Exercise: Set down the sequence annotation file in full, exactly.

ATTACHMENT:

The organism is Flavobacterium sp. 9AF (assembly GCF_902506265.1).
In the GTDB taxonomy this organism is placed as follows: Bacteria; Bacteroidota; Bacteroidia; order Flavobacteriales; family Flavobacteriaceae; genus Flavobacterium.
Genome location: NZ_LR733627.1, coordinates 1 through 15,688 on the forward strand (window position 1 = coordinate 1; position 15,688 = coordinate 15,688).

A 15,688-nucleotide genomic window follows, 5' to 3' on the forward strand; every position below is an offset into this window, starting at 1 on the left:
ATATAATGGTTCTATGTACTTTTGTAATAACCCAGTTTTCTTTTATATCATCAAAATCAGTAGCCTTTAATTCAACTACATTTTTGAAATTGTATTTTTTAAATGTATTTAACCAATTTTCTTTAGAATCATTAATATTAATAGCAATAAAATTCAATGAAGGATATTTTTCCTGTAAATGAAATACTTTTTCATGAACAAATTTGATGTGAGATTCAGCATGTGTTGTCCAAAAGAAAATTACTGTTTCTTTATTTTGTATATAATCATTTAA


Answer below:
The organism is Flavobacterium sp. 9AF (assembly GCF_902506265.1).
In the GTDB taxonomy this organism is placed as follows: Bacteria; Bacteroidota; Bacteroidia; order Flavobacteriales; family Flavobacteriaceae; genus Flavobacterium.
Genome location: NZ_LR733627.1, coordinates 1 through 15,688 on the forward strand (window position 1 = coordinate 1; position 15,688 = coordinate 15,688).

A 15,688-nucleotide genomic window follows, 5' to 3' on the forward strand; every position below is an offset into this window, starting at 1 on the left:
ATATAATGGTTCTATGTACTTTTGTAATAACCCAGTTTTCTTTTATATCATCAAAATCAGTAGCCTTTAATTCAACTACATTTTTGAAATTGTATTTTTTAAATGTATTTAACCAATTTTCTTTAGAATCATTAATATTAATAGCAATAAAATTCAATGAAGGATATTTTTCCTGTAAATGAAATACTTTTTCATGAACAAATTTGATGTGAGATTCAGCATGTGTTGTCCAAAAGAAAATTACTGTTTCTTTATTTTGTATATAATCATTTAA